As a fledgling rock photographer having cut his teeth shooting live music for the past couple of years throughout Melbourne and Australia, it was with immense excited anticipation that I wanted to check out Tony Mott’s new exhibition at South Melbourne’s Raw Gallery.
Based in South Melbourne, the Raw Gallery specialises in fine art music photography. They have featured such legendary photographers such as Bob Gruen, Neal Preston and Terry O’Neill amongst many others. Gruen and Preston in particular are names synonymous with music acts I grew up with throughout the 70′s such as the Ramones, KISS and Led Zeppelin.
So yeah, I just couldn’t wait to check out the gallery for myself and more importantly, get to rub shoulders with Australia’s rock photography legend, Tony Mott who has just released a new book Rock ‘N’ Roll Photography Is The New Trainspotting: A Retrospective of Work From The Last 30 Years. The book has just been released and a book signing and floor talk was held at South Melbourne’s Raw Gallery.
Chances are, some of you may have not heard of Tony but it is highly probable you have seen his work many, many times. His portfolio features some of the world’s most iconic rock stars. If they’ve ever plucked at a guitar, beat on a drum or swung a mike round their neck Roger Daltrey style, Tony has been there to photograph them. Without fail.
The gallery was already packed by the time I arrived and Tony was busily signing copies of his wonderful new book for the punters. After the signing, Tony partook in a floor talk and discussed his career with select tales about many of the photos in the exhibition and of life on the road shooting rock royalty and beyond.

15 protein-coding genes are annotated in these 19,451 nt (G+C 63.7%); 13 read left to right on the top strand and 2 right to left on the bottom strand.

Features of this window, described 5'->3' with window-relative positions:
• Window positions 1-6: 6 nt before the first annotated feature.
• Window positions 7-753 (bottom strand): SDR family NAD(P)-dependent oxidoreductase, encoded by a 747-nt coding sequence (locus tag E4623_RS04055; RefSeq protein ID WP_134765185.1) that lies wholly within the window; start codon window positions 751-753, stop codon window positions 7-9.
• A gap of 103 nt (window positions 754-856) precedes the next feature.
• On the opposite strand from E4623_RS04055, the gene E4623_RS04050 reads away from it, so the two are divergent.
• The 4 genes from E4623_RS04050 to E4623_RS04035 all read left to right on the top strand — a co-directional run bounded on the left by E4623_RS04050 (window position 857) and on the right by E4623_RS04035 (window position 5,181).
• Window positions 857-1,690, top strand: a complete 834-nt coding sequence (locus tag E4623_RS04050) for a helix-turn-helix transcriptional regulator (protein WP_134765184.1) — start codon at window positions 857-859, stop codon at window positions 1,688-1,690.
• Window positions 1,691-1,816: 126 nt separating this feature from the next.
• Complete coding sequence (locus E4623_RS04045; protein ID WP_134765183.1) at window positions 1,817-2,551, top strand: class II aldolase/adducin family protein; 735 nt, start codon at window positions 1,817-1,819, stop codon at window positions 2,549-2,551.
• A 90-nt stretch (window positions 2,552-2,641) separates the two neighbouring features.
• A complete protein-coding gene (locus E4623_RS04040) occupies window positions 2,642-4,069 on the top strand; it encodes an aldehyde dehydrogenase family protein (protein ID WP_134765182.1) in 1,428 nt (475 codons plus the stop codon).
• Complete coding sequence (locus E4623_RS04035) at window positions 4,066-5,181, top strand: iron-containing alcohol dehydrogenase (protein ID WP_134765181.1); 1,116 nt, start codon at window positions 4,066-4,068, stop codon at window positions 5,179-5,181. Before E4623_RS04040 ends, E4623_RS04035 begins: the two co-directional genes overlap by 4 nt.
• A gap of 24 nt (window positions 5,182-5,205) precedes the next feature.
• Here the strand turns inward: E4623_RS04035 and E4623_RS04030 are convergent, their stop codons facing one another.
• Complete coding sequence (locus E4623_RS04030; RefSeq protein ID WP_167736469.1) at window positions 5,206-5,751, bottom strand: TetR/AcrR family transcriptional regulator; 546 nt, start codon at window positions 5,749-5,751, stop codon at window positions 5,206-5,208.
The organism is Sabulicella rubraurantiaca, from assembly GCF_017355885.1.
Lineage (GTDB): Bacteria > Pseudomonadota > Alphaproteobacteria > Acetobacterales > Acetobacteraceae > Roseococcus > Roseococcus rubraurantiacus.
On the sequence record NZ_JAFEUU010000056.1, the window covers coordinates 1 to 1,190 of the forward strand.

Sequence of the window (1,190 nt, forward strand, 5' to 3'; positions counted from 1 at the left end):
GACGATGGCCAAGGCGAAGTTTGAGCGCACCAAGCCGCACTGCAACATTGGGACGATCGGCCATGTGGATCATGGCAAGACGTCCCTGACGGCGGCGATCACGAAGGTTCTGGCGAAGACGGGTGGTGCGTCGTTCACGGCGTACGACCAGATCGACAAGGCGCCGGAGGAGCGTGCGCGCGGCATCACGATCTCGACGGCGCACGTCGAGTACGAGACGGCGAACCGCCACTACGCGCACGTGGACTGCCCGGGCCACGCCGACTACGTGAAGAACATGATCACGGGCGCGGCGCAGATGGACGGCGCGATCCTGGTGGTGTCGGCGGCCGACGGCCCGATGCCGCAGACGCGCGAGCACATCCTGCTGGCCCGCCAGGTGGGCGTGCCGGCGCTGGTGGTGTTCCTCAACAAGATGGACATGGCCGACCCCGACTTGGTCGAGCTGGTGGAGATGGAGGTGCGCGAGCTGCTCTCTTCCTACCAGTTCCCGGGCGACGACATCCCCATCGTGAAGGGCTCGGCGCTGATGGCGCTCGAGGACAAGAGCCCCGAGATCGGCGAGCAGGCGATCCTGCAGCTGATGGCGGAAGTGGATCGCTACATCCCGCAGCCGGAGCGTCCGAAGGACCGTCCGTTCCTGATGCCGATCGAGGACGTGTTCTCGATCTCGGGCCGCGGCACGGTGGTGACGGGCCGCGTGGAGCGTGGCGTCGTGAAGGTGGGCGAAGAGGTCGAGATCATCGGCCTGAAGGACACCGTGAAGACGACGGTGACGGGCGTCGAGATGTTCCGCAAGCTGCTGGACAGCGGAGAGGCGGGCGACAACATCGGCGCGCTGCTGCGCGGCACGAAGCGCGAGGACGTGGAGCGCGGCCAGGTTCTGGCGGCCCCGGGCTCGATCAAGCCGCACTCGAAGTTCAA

As wonderful as it was to hear the stories behind his photos, he needn’t have spoken a word… his photos say so much and reveal plenty just by looking at them.
It was a great honour today to see and hear Tony Mott reflect on the past 30 years behind the lens.
I felt inspired listening to him talk but at the same time it was tinged with overwhelming feelings of sadness as I often am so critical and harsh of my own abilities and my complete lack of communication which Tony has in spades.
At the same time, it amazed me that he talked of experiences that I too have encountered over the past two years I have been shooting bands and I felt so empowered to soldier on and persist with the ‘dream’ even when at times it is such a thankless, difficult job.
Do check out the show running at the Raw Gallery until 22 December 2010 and if you get a chance, pick up the new book, it is sure to please and mesmerise.
Tony will once again be speaking at the gallery on 11 December 2010 at 2pm. Entry is free.
The Raw Gallery is located at 250 Park Street, South Melbourne
Thumbnail image: rock photographer Tony Mott at The Raw Gallery (photo by John Raptis)